I never thought about working in a one-room schoolhouse or a multi-age classroom. I have taught a combination classroom, two grades, but never more than that. So many things must happen at each developmental level, I never could see how it worked.
The first two months of the school year I still couldn’t quite figure it out. As I said before, there had to be some way to make it work, if they did it that way for decades and people learned! So I set out to find the clues, the good in a multi-age classroom. I found two articles online, interviewing successful one-room schoolhouse teachers. So I emailed one and she responded! Joan’s words of wisdom were perfect.
Here is what I learned and have put into practice:
Independence is key! Students of all ages can move through lessons at their own pace as long as you have the materials prepared. Preparation is crucial. I spend about an hour each morning making sure that each child has their reading and math prepared and ready for them in addition to my normal setting up. This process really works for my students. Each child is learning and progressing. I have started using Daily Five. This is a wonderful strategy that Joan recommended and that I have had HUGE success with.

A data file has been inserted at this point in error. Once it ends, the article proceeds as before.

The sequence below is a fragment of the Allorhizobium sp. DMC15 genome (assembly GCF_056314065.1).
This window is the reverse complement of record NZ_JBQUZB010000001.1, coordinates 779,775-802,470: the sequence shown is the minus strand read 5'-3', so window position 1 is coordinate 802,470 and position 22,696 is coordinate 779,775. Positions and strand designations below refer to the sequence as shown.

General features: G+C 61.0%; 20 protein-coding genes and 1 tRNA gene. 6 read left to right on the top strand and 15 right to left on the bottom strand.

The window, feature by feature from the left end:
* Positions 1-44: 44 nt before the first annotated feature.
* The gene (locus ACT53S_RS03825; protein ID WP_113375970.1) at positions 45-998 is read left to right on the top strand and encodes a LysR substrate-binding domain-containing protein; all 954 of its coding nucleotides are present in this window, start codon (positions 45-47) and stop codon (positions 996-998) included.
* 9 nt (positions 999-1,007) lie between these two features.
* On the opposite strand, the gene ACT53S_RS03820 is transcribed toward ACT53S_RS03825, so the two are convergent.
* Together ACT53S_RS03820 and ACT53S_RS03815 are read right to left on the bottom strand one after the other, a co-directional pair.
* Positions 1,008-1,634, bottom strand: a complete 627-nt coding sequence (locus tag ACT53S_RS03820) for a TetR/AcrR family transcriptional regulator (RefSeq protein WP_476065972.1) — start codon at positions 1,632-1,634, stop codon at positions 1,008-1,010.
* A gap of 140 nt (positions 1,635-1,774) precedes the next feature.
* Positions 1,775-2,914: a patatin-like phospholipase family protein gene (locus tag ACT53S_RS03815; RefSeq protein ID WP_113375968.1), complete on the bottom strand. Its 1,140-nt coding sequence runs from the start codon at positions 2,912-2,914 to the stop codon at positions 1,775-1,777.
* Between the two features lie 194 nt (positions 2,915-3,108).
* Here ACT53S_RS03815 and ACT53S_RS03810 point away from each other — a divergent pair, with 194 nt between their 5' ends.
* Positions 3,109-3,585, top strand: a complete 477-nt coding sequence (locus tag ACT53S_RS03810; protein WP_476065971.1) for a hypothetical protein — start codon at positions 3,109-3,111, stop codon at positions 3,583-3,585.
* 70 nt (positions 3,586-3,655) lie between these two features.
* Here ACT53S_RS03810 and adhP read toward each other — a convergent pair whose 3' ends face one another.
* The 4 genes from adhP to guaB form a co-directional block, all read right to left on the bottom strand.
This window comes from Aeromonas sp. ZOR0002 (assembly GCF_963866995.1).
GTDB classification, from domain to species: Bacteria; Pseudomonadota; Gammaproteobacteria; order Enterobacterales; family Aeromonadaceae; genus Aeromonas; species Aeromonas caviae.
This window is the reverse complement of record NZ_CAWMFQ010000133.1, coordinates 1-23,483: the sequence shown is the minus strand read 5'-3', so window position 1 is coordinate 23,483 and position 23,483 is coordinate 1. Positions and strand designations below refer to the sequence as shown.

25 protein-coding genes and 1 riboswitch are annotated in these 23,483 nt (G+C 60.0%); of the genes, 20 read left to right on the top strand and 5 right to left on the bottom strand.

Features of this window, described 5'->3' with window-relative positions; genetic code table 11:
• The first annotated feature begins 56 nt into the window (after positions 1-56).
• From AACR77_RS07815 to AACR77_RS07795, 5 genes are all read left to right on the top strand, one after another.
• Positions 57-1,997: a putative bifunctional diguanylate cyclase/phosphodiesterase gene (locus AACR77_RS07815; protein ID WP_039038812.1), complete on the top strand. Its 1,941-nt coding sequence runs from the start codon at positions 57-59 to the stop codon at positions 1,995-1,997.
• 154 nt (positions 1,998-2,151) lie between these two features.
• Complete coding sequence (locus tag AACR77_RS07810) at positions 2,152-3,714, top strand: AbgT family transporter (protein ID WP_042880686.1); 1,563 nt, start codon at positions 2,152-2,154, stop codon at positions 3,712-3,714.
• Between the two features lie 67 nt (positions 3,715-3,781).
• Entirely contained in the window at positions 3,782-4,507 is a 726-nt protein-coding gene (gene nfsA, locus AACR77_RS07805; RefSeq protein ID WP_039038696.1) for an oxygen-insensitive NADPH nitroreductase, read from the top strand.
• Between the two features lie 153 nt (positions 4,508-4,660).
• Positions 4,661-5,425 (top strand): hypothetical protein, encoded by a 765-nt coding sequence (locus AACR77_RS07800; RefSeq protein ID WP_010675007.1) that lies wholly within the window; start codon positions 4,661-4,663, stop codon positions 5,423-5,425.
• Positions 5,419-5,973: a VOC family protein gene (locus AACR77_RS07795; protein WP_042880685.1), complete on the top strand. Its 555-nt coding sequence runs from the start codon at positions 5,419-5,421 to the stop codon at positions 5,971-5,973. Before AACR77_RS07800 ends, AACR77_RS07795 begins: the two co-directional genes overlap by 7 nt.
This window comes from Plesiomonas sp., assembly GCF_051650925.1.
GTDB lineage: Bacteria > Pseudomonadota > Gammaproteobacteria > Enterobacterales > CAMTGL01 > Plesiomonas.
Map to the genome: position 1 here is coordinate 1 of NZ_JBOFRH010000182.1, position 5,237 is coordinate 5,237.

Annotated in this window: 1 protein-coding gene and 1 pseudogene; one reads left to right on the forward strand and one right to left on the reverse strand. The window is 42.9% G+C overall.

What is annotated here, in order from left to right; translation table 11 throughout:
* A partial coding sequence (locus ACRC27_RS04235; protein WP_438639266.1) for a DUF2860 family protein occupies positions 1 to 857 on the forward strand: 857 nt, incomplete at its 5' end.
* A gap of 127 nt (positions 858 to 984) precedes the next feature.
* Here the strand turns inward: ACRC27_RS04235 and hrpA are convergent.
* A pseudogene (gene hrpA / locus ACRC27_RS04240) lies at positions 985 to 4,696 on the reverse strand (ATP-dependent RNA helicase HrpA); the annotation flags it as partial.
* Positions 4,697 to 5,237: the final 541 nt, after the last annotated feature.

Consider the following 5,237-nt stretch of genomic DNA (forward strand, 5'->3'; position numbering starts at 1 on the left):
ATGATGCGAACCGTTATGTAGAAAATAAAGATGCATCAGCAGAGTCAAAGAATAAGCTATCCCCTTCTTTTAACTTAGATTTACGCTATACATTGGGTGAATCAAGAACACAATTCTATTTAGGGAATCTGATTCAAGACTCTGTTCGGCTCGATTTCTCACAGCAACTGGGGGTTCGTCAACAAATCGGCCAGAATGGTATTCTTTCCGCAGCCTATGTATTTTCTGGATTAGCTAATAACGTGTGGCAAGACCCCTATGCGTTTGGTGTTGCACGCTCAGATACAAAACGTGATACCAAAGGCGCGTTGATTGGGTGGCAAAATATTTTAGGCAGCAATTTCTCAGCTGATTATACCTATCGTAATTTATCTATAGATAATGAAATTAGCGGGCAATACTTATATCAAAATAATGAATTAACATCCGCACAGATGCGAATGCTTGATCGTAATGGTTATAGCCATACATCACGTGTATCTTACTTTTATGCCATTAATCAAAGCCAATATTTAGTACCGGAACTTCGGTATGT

Students must have plenty to do. You can’t just fill them up with busy work. They must have meaningful activities and learning opportunities that enrich their learning day. I think this is where I struggle the most. However, I have some wonderful things that we are doing that fit with our theme. Right now, my students are working on learning to mix primary colors to make all the secondary colors they need for their Christmas gifts.
You must teach children how to problem solve. Having three grades and four ages really makes it tough with behaviors and attitudes. Each age group is exactly where they should be developmentally but you put that in with another group and it causes problems. Children need to know how to communicate positively and respectfully, even when the other child is “so wrong.”
Finally, I have to be willing to change. My class set up, teaching, and lessons often need tweaking. If something is not working I have to adjust and figure out how to make it work. This keeps me on my toes.